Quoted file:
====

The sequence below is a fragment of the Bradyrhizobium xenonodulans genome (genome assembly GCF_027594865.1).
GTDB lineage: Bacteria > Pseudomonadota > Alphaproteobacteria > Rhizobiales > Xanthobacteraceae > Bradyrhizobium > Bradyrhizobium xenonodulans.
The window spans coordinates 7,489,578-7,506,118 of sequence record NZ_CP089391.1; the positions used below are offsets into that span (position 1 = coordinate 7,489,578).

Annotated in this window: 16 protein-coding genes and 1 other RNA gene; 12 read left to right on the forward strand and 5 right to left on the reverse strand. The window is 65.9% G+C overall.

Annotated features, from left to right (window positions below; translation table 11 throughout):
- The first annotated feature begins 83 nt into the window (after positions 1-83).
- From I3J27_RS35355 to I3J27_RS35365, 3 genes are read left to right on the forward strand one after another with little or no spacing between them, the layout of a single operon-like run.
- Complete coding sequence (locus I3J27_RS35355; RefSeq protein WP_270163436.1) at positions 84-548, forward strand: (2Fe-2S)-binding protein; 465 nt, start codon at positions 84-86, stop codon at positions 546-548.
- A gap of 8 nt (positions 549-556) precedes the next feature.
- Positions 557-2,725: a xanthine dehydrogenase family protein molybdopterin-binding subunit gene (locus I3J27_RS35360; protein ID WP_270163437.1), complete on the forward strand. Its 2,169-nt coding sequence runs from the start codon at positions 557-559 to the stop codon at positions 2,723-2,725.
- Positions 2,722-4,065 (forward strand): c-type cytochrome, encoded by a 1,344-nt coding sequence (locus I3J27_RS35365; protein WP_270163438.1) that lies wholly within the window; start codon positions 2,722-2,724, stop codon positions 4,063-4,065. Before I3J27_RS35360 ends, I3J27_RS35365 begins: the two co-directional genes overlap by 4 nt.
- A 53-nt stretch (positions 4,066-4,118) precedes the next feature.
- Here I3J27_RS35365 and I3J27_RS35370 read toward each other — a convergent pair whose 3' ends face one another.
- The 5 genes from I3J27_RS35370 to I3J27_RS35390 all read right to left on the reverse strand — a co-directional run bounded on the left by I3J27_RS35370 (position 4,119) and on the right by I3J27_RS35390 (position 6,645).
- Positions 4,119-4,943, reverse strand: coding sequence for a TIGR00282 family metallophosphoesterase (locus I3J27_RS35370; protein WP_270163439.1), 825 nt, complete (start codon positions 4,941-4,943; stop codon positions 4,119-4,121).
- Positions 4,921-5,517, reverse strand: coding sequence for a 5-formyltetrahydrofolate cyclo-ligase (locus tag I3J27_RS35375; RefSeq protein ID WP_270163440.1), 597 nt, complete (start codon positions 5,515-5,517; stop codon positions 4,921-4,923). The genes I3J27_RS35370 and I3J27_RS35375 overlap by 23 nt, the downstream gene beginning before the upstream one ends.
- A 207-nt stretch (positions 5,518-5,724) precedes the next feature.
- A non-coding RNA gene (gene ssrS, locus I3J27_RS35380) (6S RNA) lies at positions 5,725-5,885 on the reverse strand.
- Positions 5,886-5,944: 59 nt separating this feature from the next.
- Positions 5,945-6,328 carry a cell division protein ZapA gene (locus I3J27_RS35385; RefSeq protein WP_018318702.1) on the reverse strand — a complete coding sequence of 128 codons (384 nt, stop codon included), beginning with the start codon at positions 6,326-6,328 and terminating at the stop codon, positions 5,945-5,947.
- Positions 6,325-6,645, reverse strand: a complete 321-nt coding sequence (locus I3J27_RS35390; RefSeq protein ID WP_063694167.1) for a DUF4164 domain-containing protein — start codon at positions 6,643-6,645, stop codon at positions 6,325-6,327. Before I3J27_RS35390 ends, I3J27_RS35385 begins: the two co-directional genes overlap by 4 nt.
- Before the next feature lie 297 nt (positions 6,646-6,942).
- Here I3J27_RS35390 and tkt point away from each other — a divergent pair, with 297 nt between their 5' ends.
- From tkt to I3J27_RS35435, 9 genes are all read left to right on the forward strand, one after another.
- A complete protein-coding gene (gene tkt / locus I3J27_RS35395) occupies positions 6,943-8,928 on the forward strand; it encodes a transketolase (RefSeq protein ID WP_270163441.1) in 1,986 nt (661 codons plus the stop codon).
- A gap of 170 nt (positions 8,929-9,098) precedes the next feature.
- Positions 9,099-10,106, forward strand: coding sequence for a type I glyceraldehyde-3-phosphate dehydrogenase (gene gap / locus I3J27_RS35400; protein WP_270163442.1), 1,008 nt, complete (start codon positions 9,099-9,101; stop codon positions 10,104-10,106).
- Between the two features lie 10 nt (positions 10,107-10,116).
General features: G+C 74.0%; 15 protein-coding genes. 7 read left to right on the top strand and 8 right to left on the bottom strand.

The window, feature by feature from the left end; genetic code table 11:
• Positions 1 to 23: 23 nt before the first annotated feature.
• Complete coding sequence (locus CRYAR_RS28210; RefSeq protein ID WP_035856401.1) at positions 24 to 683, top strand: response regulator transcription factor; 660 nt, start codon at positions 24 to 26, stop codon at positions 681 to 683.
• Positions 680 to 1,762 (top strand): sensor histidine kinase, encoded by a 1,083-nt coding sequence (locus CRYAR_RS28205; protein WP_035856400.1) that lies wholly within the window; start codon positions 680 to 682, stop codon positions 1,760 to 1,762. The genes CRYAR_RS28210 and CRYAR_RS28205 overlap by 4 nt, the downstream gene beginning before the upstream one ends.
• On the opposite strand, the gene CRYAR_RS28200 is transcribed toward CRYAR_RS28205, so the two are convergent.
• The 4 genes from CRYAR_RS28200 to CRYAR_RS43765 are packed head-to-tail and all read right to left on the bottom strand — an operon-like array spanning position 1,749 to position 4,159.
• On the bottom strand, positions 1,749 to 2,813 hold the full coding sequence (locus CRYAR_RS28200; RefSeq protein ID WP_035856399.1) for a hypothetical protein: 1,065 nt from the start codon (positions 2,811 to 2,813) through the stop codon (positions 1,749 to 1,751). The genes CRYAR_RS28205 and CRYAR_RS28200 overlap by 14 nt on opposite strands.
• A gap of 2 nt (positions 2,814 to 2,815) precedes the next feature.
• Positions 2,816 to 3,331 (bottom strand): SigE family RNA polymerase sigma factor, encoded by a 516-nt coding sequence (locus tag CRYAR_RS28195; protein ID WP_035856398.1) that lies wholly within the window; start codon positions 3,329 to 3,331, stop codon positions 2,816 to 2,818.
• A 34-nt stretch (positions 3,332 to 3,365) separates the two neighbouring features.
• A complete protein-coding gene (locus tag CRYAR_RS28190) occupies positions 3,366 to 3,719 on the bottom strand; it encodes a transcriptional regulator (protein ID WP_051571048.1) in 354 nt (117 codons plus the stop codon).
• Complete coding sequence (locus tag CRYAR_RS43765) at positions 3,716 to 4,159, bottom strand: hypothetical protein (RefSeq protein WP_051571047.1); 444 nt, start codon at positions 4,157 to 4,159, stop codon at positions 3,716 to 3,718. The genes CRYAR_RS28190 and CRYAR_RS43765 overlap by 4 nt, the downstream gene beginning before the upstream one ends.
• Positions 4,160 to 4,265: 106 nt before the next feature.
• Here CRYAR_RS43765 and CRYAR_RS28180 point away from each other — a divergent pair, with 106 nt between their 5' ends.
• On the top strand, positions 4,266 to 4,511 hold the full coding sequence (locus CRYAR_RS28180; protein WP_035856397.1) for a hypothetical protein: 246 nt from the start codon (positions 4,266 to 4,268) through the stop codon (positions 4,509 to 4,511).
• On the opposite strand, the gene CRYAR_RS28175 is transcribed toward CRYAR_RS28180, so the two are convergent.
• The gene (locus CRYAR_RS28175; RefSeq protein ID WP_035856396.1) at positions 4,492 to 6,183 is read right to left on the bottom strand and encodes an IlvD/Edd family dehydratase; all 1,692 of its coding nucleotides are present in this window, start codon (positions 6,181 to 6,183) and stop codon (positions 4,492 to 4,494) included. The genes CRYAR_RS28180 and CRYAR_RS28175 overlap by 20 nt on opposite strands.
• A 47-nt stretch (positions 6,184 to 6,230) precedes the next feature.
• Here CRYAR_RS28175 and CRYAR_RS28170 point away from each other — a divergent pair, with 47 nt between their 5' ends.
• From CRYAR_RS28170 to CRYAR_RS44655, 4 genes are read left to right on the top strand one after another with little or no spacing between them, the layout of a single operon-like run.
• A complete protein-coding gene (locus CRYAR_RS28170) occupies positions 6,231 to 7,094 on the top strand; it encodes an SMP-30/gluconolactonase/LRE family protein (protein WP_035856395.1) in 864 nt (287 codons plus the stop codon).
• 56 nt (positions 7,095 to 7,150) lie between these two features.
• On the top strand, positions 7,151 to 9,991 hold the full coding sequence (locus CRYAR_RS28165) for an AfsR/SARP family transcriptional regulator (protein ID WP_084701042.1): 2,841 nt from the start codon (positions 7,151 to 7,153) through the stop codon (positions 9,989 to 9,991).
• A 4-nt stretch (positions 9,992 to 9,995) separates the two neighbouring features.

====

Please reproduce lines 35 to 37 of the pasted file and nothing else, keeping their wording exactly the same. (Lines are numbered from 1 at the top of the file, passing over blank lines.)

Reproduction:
• The 4 genes from CRYAR_RS28200 to CRYAR_RS43765 are packed head-to-tail and all read right to left on the bottom strand — an operon-like array spanning position 1,749 to position 4,159.
• On the bottom strand, positions 1,749 to 2,813 hold the full coding sequence (locus CRYAR_RS28200; RefSeq protein ID WP_035856399.1) for a hypothetical protein: 1,065 nt from the start codon (positions 2,811 to 2,813) through the stop codon (positions 1,749 to 1,751). The genes CRYAR_RS28205 and CRYAR_RS28200 overlap by 14 nt on opposite strands.
• A gap of 2 nt (positions 2,814 to 2,815) precedes the next feature.